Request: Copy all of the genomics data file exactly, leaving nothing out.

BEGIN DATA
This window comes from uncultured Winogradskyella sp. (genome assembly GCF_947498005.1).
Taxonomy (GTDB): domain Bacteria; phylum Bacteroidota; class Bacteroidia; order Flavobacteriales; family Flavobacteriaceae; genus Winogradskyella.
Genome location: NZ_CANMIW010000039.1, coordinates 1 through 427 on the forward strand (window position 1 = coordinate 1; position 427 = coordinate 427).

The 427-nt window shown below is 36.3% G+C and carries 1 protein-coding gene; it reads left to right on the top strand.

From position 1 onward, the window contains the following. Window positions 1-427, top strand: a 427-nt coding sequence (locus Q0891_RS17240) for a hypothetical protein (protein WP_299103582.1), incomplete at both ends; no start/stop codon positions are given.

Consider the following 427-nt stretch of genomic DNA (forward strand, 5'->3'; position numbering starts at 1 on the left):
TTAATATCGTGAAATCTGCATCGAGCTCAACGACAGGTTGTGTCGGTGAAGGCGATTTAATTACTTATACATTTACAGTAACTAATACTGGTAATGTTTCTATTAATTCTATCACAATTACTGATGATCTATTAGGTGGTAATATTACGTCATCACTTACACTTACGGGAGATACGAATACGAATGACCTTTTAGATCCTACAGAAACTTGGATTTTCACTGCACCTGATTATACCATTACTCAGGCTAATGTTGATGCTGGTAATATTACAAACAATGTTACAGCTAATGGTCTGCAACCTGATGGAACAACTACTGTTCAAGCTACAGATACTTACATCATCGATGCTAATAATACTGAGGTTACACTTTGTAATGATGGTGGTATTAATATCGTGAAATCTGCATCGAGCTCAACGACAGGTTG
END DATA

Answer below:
This window comes from uncultured Winogradskyella sp. (genome assembly GCF_947498005.1).
Taxonomy (GTDB): domain Bacteria; phylum Bacteroidota; class Bacteroidia; order Flavobacteriales; family Flavobacteriaceae; genus Winogradskyella.
Genome location: NZ_CANMIW010000039.1, coordinates 1 through 427 on the forward strand (window position 1 = coordinate 1; position 427 = coordinate 427).

The 427-nt window shown below is 36.3% G+C and carries 1 protein-coding gene; it reads left to right on the top strand.

From position 1 onward, the window contains the following. Window positions 1-427, top strand: a 427-nt coding sequence (locus Q0891_RS17240) for a hypothetical protein (protein WP_299103582.1), incomplete at both ends; no start/stop codon positions are given.

Consider the following 427-nt stretch of genomic DNA (forward strand, 5'->3'; position numbering starts at 1 on the left):
TTAATATCGTGAAATCTGCATCGAGCTCAACGACAGGTTGTGTCGGTGAAGGCGATTTAATTACTTATACATTTACAGTAACTAATACTGGTAATGTTTCTATTAATTCTATCACAATTACTGATGATCTATTAGGTGGTAATATTACGTCATCACTTACACTTACGGGAGATACGAATACGAATGACCTTTTAGATCCTACAGAAACTTGGATTTTCACTGCACCTGATTATACCATTACTCAGGCTAATGTTGATGCTGGTAATATTACAAACAATGTTACAGCTAATGGTCTGCAACCTGATGGAACAACTACTGTTCAAGCTACAGATACTTACATCATCGATGCTAATAATACTGAGGTTACACTTTGTAATGATGGTGGTATTAATATCGTGAAATCTGCATCGAGCTCAACGACAGGTTG